Or would most judges score marking lower than 6 if the dog had to be handled? Or would it depend on how tough the mark was, and how close the dog came to it before he had to be handled?

Inquiring minds want to know. Thanks.
Just to clear up one of the most prevalent misconceptions about judging, except for junior, most judges do NOT give a point value for each mark. Rather they assign a single point value for all the marks in that series. I've seen some judges books where the judge doesn't even give a value but a verbal score similar to field trial judging (fair, good, excellent, etc.).

When I judge senior or master, I evaluate the test during set up based on the performance of the setup dog. From this and past experiences, I develop a picture or expectation of what the average performance should be for that series. This becomes my "7". Anything better gets a higher score, anything less.... As such in both senior and master, the expectation is that the dog should have little trouble with the go bird and that the memory bird(s) are what will generate the bulk of the score. Further, the go bird is usually set up (more so in master) to provide a factor to the test that will in some way affect the dog's memory (wiper bird, over/under birds, etc). Hence, the averaging of the scores of multiple marks in a series just isn't done. Rather it is the the total work of the dog on all the marks in the series that generates the score.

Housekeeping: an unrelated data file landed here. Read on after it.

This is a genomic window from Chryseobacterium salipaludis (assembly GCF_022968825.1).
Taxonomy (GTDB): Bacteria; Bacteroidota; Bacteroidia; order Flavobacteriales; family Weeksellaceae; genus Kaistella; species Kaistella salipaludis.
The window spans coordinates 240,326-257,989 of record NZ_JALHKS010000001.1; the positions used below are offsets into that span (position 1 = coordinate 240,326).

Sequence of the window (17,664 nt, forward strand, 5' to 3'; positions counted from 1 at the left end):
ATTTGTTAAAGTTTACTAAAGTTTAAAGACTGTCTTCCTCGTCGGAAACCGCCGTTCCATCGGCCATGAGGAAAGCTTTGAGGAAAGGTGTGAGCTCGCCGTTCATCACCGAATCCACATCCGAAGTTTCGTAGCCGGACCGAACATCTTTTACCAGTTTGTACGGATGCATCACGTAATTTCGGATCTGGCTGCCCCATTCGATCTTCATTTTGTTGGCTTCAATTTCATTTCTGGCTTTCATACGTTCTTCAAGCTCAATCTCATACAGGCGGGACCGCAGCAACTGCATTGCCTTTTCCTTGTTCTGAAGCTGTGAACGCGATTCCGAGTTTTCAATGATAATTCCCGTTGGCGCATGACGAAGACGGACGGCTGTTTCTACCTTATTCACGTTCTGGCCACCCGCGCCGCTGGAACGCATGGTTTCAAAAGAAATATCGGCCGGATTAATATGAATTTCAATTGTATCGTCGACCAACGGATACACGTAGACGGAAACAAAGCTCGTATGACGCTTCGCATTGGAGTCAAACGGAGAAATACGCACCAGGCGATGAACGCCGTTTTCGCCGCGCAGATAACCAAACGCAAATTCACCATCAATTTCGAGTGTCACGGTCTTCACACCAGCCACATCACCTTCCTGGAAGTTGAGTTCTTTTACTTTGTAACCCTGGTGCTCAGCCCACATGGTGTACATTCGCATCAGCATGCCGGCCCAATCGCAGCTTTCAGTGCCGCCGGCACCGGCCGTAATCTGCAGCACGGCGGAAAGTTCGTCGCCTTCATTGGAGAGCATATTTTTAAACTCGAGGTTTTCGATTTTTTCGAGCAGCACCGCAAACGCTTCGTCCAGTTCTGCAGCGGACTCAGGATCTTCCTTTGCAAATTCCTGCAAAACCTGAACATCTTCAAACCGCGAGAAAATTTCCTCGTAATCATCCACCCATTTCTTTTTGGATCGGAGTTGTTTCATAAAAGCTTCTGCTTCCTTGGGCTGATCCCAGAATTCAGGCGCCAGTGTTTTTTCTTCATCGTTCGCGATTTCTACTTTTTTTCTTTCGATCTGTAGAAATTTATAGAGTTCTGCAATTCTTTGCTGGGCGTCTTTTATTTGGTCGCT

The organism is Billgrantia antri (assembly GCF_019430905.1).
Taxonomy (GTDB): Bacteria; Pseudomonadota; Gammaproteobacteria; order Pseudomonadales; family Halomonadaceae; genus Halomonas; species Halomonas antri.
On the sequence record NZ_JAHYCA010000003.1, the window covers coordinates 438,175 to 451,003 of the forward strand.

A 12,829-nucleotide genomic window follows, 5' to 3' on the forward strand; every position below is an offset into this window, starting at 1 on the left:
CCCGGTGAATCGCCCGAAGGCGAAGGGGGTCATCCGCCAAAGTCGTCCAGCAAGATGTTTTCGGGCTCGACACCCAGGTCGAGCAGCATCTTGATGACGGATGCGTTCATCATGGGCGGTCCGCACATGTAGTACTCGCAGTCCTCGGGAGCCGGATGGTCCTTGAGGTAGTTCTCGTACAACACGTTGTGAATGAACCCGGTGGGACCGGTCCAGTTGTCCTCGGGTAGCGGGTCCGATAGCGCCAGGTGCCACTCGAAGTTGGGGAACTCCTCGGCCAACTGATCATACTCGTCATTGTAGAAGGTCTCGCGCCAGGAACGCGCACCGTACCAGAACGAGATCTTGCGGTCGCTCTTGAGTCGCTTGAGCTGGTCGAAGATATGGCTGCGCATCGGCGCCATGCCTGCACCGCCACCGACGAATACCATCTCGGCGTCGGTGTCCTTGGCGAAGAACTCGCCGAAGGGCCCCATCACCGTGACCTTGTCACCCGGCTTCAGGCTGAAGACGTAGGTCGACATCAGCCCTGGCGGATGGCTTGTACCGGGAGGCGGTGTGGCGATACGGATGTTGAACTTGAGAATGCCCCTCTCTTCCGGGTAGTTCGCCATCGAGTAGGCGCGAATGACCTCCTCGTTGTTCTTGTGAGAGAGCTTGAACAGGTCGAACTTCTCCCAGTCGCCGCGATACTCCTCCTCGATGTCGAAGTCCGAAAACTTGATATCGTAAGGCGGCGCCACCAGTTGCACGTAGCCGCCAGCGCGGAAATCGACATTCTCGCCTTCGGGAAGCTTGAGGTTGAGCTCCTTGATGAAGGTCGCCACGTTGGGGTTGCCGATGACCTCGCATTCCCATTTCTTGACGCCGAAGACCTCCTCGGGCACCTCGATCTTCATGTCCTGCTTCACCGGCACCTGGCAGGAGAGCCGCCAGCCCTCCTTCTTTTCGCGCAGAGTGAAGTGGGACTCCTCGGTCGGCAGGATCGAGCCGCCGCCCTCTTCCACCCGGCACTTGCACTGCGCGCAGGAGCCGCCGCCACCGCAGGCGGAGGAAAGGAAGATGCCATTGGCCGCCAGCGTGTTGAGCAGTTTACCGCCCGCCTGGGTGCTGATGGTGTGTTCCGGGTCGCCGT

T. Mac
 

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I am a firm believer that if you go to the trouble (and expense i.e. flyer) to set up the go bird, it must have some point value and be factored in with the other marks. But that's just me.
 

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jbell, that's exactly why I'm asking, in case I get into a situation where I feel I should handle twice, I will know to go ahead and handle, not pick up the dog and assume we would have failed.
Thanks Linda, for the example. I'm glad to hear you did pass, even with two handles!
NEVER assume you have failed. Do what you have to do to get the birds and let the judges judge. I only pick up my dog when I don't want them learning or getting away with something detrimental to their training or when the judges tell me to.

I figured I failed that test but my dog was already in the water, on her way to the mark and I didn't want her coming back to me with out a bird.

It could have gone either way in the judges eyes but if I had picked her up we would have been out. Period.